Hitachi CP-TW2503 - Interactivity

The Hitachi CP-TW2503 has on-board software in the projector which allows for all the core interactive functions, to control color, line thickness, highlights, etc.  You can use either the supplied interactive pens or the projector’s remote control as a simple mouse.

The Hitachi user manual also mentions an optional “Finger Touch Unit” (model FT-01) that can be used with the CP-TW2503, but this optional unit was not supplied with the projector used for this review.

Overall, the CP-TW2503 has a good collection of interactive tools built into the projector, even when the projector is not connected to a computer.  When connected to a computer, the interactive functions can be used to control the basic functions of the connected PC.

Hitachi CP-TW2503 - Presentations without a Computer

The CP-TW2503 allows individual images and slide shows to be displayed from a connected USB flash memory drive.  Images (JPEG, bmp, png  or gif format) can be displayed in thumbnail, full screen or slideshow format.  This allows for simple presentations without the need to connect the projector to a computer.  The projector also supports playing videos (avi or mov format) stored on an attached USB flash drive as well as audio files, in wav format.  Basic interactive features, described above, can be used along with presentations stored on an attached USB flash drive.

Hitachi CP-TW2503 - DICOM Simulation

In addition to the usual Picture modes, Hitachi has included  DICOM Simulation mode intended to display images approximating the DICOM (Digital Imaging and Communication in Medicine) Part 14 Grayscale Standard Display Function used with B/W medical imaging (such as X-rays).  This mode optimizes black/gray/white detail with a custom gamma curve.  Hitachi notes that  “this projector is not a medical device and is not compliant to the DICOM standard, and neither the projector nor the DICOM SIM. mode should be used for medical diagnosis.”  Even so, the DICOM SIM. mode on the  CP-TW2503 may be useful in a medical teaching application.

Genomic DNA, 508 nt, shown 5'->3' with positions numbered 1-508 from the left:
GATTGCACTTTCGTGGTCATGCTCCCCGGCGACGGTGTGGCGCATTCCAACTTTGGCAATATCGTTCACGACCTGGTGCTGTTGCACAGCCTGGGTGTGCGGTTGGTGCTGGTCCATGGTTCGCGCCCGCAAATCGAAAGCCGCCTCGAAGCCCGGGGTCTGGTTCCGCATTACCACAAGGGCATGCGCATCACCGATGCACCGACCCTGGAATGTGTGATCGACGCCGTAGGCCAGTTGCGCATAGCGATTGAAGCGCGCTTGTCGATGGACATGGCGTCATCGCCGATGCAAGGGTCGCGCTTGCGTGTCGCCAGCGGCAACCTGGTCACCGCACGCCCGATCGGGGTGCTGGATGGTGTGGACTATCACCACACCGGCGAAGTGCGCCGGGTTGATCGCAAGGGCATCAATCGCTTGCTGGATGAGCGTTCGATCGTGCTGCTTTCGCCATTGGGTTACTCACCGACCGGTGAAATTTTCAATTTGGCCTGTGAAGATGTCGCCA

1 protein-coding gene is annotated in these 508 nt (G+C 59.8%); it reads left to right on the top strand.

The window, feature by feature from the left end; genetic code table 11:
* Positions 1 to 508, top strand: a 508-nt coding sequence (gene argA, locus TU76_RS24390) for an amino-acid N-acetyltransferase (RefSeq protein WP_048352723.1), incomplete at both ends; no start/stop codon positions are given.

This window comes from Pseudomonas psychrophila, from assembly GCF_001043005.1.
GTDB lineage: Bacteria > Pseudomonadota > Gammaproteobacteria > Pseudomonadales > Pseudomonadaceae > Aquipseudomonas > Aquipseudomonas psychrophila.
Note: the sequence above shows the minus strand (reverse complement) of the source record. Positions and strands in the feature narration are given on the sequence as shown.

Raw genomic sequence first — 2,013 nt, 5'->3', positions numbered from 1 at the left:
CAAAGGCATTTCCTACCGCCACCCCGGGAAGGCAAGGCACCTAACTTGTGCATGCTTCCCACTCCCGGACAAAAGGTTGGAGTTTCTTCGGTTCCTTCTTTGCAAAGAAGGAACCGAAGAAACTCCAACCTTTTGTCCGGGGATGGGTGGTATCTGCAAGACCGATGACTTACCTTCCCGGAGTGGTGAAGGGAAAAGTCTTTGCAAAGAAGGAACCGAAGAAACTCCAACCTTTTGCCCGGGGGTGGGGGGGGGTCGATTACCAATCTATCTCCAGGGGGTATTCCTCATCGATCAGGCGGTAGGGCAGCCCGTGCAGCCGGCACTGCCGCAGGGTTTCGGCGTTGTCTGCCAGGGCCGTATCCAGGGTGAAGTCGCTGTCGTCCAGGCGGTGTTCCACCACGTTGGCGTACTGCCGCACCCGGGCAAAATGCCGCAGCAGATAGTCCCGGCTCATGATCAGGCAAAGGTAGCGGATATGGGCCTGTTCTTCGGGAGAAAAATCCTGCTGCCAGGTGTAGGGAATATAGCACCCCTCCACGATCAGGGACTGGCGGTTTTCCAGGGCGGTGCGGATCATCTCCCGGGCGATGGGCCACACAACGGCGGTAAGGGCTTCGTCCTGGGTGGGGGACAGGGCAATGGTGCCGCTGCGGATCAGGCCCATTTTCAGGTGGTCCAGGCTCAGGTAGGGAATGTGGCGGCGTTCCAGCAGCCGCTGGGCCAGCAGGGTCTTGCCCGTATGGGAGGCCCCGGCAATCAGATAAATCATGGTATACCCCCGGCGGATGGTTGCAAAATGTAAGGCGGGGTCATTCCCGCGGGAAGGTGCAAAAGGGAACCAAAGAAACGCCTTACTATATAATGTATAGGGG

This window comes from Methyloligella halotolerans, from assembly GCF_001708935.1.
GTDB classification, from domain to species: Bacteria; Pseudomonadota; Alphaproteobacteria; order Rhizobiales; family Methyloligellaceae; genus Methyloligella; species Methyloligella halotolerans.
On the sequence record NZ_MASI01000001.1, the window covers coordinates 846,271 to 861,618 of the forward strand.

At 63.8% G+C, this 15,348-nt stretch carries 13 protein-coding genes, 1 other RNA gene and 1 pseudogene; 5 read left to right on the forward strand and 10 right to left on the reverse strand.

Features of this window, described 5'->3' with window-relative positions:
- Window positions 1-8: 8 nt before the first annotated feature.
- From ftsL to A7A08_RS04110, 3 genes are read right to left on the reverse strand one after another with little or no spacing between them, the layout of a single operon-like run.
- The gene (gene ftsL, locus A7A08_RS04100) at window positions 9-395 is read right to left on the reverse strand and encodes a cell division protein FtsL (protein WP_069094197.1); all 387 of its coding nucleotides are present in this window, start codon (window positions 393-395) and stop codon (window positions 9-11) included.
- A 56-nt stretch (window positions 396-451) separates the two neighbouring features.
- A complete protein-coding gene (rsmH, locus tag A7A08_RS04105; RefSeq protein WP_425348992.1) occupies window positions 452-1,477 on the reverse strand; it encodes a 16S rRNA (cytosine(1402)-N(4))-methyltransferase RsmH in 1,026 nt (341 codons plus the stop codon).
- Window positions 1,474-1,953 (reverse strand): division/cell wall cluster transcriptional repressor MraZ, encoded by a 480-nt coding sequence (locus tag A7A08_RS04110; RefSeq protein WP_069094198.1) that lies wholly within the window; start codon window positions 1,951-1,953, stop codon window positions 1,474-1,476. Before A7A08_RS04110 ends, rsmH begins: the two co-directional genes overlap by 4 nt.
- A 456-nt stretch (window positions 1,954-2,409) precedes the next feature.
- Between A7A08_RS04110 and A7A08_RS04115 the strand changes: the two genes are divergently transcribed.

Hitachi CP-TW2503 - Extensive Image Options and Adjustments

The CP-TW2503 offers an unusually wide range of picture modes, settings and adjustments to customize the image.  After selecting a picture mode there are quite a number of adjustments available beyond the typical contrast, brightness, sharpness, etc. controls.  These additional available adjustments include:

A color temperature setting offering “High”, “Mid”, “Low” plus 4 different levels of “Hi-Bright” and for each of these the user can use either the default value or create their own custom settings for R-G-B gain and offset.  This lets the user adjust the color temperature and the grey scale, if they have the knowledge and equipment to do this.

A gamma setting is provided offering several presets, and the option to create a custom gamma curve.

A color space (gamut) can be selected that corresponds to any one of 4 different standards as well as “auto”.

While the above level of image adjustments would not be consider unusual for some types of projectors (e.g., home theater)  it is somewhat out of the ordinary to find this level of image customization available on this class of education/business projector.

The CP-TW2503 also has two unique features.  The first is labeled “HDCR” which Hitachi describes as “a function to show a clear picture in a bright room” and using the left and right arrow button on the remote “adjusts the contrast”.  The second feature is labeled “Accentualizer” which Hitachi describes as “a function to improve the legibility” and using the left and right arrow buttons on the remote “adjust the sharpness” from weak to strong.

While I suspect the vast majority of users of these projectors will leave most or all of the image settings at their default values, the level of customization possible with the CP-TW2502 may be welcome to the users/organizations that have the knowledge of how to use them to tailor the projected image to their specific application/environment.

While most projectors, including this one, offer digital keystone adjustments, the CP-TW2503 takes digital image geometry correction up another notch with what they call “Perfect Fit 2” which Hitachi describes as:

Enables the user to adjust individual corners and sides independent of one another.  Perfect Fit 2 provides vertical and horizontal digital correction of either barrel or pin cushion distortions. This feature helps correct geometric and complicated distortions. Perfect Fit 2 allows the projected image to fit correctly to the screen quickly and easily